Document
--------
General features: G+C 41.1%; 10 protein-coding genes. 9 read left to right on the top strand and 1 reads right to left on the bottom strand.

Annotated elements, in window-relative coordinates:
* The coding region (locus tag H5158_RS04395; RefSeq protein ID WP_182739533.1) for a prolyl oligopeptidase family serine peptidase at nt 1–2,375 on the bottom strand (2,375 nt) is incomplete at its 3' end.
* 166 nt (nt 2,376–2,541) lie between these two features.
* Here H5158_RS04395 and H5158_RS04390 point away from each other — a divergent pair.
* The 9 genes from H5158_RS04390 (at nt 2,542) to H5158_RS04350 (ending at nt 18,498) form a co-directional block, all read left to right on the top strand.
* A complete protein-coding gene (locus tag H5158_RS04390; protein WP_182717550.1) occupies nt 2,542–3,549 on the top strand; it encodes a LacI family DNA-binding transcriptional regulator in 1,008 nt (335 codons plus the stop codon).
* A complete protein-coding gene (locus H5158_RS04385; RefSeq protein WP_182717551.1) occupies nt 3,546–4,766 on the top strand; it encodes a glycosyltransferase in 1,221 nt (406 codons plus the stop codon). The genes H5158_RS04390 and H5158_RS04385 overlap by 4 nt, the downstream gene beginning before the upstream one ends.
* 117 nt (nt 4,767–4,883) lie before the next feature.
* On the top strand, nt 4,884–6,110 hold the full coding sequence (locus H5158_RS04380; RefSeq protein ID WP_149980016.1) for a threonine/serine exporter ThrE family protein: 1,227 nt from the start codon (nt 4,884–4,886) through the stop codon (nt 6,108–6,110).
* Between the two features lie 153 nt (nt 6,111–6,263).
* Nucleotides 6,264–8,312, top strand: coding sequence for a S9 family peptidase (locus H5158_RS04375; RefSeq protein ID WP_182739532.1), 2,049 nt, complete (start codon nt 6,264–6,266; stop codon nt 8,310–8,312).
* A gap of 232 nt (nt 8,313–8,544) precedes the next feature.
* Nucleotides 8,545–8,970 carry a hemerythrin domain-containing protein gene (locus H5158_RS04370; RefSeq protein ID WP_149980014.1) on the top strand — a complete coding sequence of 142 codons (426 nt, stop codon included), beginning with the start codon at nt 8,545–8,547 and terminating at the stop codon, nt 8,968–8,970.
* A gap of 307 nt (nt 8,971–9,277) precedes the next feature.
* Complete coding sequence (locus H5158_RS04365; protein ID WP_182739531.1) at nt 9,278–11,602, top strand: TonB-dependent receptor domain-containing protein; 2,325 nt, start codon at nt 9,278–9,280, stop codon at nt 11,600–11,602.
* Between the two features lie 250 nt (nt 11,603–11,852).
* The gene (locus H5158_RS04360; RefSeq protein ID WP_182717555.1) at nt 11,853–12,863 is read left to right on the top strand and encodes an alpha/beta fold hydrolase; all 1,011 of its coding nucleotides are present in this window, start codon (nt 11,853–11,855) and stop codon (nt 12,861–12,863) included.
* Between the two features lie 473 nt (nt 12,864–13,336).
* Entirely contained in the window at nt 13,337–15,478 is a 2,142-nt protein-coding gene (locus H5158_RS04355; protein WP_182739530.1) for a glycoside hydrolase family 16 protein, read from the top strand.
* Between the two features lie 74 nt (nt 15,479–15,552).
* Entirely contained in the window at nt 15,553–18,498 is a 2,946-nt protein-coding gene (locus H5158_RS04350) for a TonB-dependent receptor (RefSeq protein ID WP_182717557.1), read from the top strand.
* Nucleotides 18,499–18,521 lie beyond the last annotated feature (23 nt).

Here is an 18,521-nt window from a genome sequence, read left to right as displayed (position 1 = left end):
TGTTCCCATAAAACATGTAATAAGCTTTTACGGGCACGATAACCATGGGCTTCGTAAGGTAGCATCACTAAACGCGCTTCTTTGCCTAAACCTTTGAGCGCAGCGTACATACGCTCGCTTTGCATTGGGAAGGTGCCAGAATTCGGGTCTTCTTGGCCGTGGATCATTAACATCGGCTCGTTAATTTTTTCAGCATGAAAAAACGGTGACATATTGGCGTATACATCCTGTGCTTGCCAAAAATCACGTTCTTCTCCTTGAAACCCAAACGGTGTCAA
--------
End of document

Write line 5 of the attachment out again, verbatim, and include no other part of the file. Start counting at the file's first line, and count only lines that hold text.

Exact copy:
* Here H5158_RS04395 and H5158_RS04390 point away from each other — a divergent pair.